Tesla must pay $137 million in discrimination lawsuit

·Associate Editor
·2 min read

Tesla has been ordered to pay $137 million in damages to a former Black worker who accused the company of turning a blind eye to discrimination and racial abuse at the company's EV plant in Fremont California, The Washington Post has reported. A San Francisco federal court jury awarded the judgement — reportedly one of the largest in an individual race discrimination employment case — to Owen Diaz, an elevator operator who worked as a contract employee in 2015 and 2016.

In the lawsuit, Diaz alleged that he faced discrimination "straight from the Jim Crow era," in which he was subjected to racial slurs. He alleged that Tesla employees left drawings of swastikas, racist graffiti and offensive cartoons around the plant, while supervisors neglected to halt the abuse. "Tesla's progressive image was a façade papering over its regressive, demeaning treatment of African-American employees," according to the lawsuit. 

The jury awarded Diaz $6.9 million for emotional distress, but the majority, $130 million, was punitive damages against Tesla. "It's a great thing when one of the richest corporations in America has to have a reckoning of the abhorrent conditions at its factory for Black people," said the lawyer for Diaz, Lawrence Organ.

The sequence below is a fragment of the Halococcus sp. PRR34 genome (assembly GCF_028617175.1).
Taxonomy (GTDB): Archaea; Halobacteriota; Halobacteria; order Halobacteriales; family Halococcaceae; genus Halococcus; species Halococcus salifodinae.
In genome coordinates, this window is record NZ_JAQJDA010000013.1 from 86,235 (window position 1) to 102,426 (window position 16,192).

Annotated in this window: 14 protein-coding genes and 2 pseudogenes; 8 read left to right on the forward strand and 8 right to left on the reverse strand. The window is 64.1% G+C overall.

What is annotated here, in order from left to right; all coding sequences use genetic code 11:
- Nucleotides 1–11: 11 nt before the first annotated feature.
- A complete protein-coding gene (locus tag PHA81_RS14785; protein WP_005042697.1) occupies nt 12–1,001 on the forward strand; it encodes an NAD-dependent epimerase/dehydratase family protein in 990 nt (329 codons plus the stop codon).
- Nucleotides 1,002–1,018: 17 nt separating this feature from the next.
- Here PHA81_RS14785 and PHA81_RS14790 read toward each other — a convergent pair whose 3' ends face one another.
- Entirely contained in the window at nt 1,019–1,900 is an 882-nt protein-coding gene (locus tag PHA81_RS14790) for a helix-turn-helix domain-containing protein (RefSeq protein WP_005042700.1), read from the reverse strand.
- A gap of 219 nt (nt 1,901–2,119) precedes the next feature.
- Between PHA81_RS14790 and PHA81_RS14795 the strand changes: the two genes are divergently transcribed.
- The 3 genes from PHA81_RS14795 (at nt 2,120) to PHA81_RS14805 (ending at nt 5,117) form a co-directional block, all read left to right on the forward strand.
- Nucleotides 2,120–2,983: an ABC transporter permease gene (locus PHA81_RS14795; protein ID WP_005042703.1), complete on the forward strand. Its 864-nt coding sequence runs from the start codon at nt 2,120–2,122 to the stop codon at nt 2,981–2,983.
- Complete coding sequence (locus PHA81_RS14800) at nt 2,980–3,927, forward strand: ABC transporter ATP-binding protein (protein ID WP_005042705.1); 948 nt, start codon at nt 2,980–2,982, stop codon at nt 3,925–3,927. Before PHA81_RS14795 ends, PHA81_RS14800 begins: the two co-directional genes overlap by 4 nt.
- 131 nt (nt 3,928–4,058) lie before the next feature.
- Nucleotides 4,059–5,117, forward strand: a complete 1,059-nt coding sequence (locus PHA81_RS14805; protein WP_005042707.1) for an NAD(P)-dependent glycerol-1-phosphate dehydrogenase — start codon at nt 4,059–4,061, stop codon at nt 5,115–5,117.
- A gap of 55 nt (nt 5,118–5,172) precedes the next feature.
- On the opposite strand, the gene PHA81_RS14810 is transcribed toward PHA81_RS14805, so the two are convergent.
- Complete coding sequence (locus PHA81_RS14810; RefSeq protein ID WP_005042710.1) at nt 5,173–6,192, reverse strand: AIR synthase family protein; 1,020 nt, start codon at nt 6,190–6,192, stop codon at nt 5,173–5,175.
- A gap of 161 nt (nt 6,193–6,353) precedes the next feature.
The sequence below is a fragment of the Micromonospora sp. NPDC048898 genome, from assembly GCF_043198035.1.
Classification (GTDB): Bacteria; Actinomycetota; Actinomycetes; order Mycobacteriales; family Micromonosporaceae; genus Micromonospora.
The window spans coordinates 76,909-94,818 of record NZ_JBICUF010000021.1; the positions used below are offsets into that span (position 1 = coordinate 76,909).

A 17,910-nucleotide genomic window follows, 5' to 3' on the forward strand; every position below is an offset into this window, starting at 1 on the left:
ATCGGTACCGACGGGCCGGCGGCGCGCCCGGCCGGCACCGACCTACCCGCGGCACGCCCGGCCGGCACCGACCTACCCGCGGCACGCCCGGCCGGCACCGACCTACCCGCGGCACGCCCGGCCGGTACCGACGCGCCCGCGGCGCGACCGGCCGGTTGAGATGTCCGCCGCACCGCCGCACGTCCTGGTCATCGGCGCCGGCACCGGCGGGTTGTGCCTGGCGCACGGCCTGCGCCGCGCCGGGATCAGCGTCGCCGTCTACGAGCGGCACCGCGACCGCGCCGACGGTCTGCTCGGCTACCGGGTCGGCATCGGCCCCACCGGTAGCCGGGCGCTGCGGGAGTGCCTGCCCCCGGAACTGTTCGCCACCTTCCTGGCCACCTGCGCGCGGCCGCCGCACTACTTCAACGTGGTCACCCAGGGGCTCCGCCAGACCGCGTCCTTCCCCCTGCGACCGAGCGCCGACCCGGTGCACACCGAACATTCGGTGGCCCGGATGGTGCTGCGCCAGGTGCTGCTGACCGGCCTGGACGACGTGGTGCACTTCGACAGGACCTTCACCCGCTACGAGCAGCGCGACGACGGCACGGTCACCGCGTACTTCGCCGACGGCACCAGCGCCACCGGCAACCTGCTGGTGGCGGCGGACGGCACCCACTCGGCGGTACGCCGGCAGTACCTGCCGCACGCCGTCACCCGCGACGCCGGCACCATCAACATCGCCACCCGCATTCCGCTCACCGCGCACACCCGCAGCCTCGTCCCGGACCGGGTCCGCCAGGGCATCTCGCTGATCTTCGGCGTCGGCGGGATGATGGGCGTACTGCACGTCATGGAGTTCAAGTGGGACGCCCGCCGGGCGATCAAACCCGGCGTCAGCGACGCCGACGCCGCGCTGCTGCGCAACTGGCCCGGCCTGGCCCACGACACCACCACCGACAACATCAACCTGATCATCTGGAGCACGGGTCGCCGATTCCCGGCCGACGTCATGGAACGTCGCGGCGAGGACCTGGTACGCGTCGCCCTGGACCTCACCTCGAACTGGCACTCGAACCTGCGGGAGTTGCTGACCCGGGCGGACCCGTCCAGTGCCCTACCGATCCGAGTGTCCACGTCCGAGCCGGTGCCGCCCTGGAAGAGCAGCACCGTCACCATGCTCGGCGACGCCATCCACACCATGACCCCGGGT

"It took four long years to get to this point,” Diaz told The New York Times. “It’s like a big weight has been pulled off my shoulders.”

In response to the verdict, Tesla downplayed the allegations in a blog post written by human resources VP Valerie Capers Workman. "In addition to Mr. Diaz, three other witnesses (all non-Tesla contract employees) testified at trial that they regularly heard racial slurs (including the N-word) on the Fremont factory floor,” she wrote. “While they all agreed that the use of the N-word was not appropriate in the workplace, they also agreed that most of the time they thought the language was used in a ‘friendly’ manner and usually by African-American colleagues.”

Tesla added that it was responsive to Mr. Diaz's complaints, firing two contractors and suspending another. She said that while the facts didn't justify the verdict, the company was "not perfect" in 2015 and 2016, "but we have come a long way." The company has yet to say whether it plans to appeal.

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